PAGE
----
Fiber for Dogs

fiber superfoods for dogs

As humans, we know that dietary fiber is an important element of our overall well-being, but what about our best furry friends? Do dogs need fiber? What is it, what are the sources of fiber that are best for your pooch, and how does it help your dog’s digestive system?

Let’s take a closer look at the facts about the fiber your dog eats.

What Is Fiber?

french bulldog next to bowl of vegan dog food

Fiber is a type of carbohydrate that comes from plants and doesn’t get digested. Instead of being something your dog’s digestive tract absorbs, it helps your dog’s body to digest other foods. It also helps in other important ways to optimize your dog’s health.

For this reason, it’s important to include high-fiber dog food as part of your dog’s diet. But there are different types of fiber that dogs need. Here’s the low down on those.

Soluble Fiber

Soluble fiber is a type of fiber that can be dissolved in water and is great for your dog’s gut health. When it reaches your dog’s colon, it helps him digest other foods by feeding the good bacteria that live in the colon. Soluble fibers, also known as prebiotics, stimulate the growth of good bacteria needed for healthy digestion.

Insoluble Fiber

Insoluble fiber doesn’t dissolve in water. Instead, it helps to bulk up your dog’s poop as it is moving through the colon. This both promotes regularity and gives your dog a feeling of fullness. The latter helps them remain satiated, which may help with weight loss and help your buddy stay at a healthy weight.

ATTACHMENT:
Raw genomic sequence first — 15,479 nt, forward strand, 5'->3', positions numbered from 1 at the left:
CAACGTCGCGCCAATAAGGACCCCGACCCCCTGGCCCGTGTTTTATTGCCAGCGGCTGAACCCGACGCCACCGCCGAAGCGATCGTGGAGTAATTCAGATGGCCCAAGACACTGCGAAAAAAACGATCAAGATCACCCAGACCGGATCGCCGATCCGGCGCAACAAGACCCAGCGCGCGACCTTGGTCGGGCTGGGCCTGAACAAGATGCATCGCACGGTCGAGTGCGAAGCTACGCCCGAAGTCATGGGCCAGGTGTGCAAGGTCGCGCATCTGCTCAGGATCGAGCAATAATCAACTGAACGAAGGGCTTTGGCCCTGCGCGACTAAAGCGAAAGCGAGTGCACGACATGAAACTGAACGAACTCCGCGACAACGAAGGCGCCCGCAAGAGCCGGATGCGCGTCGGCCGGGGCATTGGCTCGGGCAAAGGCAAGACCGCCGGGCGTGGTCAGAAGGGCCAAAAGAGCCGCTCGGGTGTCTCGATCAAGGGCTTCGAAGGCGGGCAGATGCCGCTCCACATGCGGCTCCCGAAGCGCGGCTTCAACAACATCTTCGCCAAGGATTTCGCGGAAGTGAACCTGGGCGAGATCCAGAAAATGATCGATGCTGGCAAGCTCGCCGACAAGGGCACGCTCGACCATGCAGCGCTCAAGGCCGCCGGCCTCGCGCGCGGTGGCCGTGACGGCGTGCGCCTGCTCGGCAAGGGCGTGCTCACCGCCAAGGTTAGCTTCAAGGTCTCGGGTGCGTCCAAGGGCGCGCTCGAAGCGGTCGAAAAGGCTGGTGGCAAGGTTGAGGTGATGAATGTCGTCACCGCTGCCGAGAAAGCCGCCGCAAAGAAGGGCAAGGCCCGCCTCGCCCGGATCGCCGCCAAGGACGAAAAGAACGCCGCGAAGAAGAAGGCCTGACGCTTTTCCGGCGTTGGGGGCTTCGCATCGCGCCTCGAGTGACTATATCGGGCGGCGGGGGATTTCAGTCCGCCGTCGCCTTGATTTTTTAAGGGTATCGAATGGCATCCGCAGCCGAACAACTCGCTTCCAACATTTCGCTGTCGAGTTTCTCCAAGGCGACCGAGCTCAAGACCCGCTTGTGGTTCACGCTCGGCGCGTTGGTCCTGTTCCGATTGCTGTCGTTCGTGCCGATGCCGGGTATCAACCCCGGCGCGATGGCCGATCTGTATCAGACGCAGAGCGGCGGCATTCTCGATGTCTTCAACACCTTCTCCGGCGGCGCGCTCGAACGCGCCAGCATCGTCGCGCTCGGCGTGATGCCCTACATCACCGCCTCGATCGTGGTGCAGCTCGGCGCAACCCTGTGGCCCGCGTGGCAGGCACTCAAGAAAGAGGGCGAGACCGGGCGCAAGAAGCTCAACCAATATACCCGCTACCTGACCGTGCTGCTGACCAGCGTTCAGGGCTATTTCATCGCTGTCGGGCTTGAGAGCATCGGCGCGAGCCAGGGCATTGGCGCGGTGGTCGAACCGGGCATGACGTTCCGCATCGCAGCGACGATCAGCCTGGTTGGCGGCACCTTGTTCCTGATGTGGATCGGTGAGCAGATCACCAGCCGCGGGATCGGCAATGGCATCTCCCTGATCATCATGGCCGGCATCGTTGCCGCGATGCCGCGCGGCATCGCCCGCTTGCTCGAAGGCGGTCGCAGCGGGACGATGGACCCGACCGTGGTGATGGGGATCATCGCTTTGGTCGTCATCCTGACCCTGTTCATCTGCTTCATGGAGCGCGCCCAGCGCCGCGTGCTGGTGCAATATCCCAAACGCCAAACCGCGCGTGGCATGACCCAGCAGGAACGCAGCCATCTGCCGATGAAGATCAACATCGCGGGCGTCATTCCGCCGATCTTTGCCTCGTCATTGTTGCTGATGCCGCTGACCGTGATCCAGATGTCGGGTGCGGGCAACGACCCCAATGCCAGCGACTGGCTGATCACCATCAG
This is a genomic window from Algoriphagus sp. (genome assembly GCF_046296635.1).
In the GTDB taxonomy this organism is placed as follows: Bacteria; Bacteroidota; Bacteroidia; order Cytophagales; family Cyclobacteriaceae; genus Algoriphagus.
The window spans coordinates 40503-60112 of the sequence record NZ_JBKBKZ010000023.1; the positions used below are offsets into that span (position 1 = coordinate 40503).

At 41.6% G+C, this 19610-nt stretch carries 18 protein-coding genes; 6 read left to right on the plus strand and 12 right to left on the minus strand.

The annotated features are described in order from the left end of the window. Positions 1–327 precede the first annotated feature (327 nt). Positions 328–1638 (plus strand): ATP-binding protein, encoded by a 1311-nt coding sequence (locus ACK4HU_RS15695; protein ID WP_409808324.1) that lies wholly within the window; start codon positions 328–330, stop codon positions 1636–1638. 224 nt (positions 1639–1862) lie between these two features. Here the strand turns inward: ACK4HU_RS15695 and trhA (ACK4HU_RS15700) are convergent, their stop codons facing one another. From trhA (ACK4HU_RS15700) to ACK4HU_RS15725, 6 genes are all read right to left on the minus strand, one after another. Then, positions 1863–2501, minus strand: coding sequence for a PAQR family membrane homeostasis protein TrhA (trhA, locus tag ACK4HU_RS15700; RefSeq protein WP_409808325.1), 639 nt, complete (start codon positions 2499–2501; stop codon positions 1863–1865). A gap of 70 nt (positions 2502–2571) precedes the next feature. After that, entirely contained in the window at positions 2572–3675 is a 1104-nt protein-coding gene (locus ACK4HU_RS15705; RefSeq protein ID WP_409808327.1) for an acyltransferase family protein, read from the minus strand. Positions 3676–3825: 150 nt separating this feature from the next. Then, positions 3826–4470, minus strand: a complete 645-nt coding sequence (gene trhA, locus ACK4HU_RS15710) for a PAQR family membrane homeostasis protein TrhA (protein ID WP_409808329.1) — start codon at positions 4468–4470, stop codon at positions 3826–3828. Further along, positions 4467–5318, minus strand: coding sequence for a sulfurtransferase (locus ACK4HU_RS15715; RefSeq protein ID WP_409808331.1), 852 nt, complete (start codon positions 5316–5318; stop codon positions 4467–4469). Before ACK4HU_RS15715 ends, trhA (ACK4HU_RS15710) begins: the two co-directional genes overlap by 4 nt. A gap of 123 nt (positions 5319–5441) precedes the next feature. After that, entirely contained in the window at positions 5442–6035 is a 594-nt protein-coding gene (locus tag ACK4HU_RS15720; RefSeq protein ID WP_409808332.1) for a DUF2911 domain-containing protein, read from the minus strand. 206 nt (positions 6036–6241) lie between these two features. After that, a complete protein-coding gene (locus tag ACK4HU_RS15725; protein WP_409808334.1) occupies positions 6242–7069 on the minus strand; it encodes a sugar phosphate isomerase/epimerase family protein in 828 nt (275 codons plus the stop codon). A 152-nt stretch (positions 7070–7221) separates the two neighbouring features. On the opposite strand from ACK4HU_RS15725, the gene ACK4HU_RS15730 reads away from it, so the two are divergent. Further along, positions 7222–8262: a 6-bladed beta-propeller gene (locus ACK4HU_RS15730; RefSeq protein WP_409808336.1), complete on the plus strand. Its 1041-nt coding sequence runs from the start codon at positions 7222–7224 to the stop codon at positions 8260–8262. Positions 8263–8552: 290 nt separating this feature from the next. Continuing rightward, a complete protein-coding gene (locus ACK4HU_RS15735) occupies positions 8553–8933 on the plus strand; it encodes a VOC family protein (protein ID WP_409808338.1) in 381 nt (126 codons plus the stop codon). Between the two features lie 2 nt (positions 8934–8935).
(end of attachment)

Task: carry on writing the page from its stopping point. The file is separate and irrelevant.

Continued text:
Fermentable Fiber

Fiber that ferments is beneficial for your dog’s gut in that it helps his colon stay healthy. It also helps to guard against problems like obesity, cancer, and diabetes.

This is because fermentable fibers produce short-chain fatty acids. These have an antioxidant protective effect on cardiovascular disease and oxidative stress, the latter of which damages cells, proteins, and DNA.

Not all fiber, however, is fermentable. Soluble fiber tends to be more fermentable than insoluble fiber, but both have beneficial effects on your dog’s health and longevity. As with any other food item, however, moderation is key.

Though fermentation has a number of health benefits, too much can cause flatulence (gas) in dogs. That’s why you should strive to strike a balance between soluble and insoluble fiber intake.

When you consider the benefits of weight management, digestive health, and prebiotic protective factors, you can see why high-fiber diets provide essential nutrients for preventing digestive issues, maintaining your dog’s overall health, and promoting regular bowel movements.

How Important Is Regularity for Your Dog?

how to firm up dog poop

Fiber-rich foods can help your dog stay regular. They do so by loosening poop and preventing constipation. Without enough fiber in his diet, your dog might have problems pooping, and most of us know how that feels.

That’s why the right amount of fiber in his pet food is critical. It’s especially important for dogs because they have two small glands beside their anus that secrete a liquid that allows dogs to mark their territory. If your dog is constipated, these can become inflamed, which will make your furry friend very uncomfortable.